After over a year of trying, Storer's engineers gave up and WJBK received a license for 10 kW-D/1 kW-N. Undoubtedly, the night service fell short of the normal minimums for service to the community of license. A number of years later, the station obtained a CP to increase daytime power to 50 kW and nighttime power to the originally authorized 5 kW. This increase involved adding three towers, bringing the total to 12. Then still later came the deal that removed three of the towers to make way for a shopping center. I don't know whether the three towers that came down were the same three that had been added at the time of the power increase or three at the other end of the 4-by-3 array.
I was most puzzled by the fact that the FCC's AM database still listed the night power as 5 kW even though the station (by then, WLQV, I believe) was operating with facilities similar to those that could not be made to work when first built. Turns out that going back to nine towers necessitated cutting back the night power to 3.3 kW AND getting KSTP and WTOP to agree to accept increased interference. WLQV apparently operated with the 3.3 kW night power for five years or more under Special Temporary Authority (STA) until all parties would sign off. And the agreement only became official within the last couple of months. Only then did WLQV receive its license to cover! WTOP made out too. As part of the agreement, the Washington DC station received authorization to relax its night pattern rather significantly, noticeably improving nighttime coverage in DC's western suburbs. Whether KSTP also got to relax its night pattern (or just received a financial settlement) I don't know.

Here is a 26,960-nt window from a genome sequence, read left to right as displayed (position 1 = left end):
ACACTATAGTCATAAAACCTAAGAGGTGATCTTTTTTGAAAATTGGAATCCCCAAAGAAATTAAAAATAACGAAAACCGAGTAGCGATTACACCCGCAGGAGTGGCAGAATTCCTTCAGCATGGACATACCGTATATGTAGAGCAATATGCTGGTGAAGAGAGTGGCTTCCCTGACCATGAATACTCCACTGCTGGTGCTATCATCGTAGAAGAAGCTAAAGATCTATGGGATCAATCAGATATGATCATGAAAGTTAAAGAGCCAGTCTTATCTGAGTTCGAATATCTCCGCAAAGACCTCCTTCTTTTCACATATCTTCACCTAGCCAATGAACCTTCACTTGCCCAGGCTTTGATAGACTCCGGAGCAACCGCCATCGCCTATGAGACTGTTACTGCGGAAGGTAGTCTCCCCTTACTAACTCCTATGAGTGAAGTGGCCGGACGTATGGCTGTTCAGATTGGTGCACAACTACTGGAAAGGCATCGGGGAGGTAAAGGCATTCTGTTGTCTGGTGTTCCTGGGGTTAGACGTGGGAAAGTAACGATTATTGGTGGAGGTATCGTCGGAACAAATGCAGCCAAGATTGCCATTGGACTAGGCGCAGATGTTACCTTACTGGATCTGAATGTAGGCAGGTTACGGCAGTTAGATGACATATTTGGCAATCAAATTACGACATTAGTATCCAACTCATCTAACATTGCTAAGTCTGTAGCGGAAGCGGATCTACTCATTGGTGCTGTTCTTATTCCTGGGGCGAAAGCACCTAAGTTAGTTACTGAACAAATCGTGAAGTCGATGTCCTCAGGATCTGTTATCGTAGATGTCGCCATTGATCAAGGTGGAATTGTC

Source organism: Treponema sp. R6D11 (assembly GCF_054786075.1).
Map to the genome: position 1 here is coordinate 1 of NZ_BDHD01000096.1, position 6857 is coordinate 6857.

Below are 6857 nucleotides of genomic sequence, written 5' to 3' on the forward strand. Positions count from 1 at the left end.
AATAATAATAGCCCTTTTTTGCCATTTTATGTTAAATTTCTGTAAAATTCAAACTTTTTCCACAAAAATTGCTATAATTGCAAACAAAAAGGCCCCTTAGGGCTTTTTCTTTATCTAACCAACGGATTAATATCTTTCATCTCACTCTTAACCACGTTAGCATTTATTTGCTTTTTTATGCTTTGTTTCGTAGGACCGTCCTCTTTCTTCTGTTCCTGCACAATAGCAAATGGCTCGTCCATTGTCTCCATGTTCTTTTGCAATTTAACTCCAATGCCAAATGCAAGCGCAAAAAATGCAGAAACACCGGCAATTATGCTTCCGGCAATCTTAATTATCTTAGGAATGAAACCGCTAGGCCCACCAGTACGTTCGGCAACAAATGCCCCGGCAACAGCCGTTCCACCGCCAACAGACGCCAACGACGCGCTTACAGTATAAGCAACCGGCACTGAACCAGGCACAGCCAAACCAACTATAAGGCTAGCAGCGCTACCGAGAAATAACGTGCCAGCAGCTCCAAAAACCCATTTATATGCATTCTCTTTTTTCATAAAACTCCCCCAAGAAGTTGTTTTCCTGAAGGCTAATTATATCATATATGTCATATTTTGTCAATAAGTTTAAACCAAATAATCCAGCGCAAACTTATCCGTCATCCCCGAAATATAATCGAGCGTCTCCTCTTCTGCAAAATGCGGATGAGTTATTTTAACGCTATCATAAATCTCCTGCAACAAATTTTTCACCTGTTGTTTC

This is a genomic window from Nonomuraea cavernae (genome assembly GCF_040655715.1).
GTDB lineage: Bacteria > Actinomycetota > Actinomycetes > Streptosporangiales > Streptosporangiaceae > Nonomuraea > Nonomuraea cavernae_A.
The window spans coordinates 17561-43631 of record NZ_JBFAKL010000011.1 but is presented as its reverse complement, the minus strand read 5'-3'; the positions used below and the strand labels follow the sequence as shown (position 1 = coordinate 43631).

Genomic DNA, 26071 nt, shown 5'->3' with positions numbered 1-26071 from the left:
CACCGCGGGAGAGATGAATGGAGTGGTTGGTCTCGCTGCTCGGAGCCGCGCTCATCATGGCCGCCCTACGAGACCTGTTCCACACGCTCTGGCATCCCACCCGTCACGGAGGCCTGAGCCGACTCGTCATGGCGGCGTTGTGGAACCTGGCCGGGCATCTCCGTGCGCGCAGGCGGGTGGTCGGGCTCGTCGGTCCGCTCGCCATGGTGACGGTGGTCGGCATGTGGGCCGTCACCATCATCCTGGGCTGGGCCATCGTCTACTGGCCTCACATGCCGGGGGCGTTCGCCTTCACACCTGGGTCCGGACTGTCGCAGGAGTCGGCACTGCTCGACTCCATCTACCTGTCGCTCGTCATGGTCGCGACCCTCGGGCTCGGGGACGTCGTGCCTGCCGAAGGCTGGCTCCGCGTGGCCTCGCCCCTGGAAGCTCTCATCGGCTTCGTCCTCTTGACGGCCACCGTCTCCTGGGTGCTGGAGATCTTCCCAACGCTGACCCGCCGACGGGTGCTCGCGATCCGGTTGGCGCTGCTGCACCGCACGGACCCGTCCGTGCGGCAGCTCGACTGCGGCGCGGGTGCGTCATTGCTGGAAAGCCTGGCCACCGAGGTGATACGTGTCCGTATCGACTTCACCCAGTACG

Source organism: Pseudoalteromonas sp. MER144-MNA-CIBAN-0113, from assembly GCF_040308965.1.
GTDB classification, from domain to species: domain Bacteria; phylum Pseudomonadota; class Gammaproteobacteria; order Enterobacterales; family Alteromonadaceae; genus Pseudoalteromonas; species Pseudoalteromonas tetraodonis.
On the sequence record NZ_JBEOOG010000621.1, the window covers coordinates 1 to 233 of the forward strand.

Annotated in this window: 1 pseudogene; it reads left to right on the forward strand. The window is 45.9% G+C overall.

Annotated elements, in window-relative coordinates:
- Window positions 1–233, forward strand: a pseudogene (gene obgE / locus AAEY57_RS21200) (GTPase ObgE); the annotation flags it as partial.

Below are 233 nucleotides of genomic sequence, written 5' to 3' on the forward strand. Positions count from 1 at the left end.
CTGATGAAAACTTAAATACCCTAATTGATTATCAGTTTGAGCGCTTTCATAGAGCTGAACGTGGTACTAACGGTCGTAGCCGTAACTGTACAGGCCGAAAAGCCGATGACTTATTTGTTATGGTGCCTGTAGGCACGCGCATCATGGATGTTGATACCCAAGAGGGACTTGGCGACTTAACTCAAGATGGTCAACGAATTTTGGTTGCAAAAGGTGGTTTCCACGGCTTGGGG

February 1999, Reply from Timothy Z. Sawyer:
Pretty good story Dan, let's see if I can add a few more details as the consulting engineer for WLQV (yes, my fingerprints are all over this one too).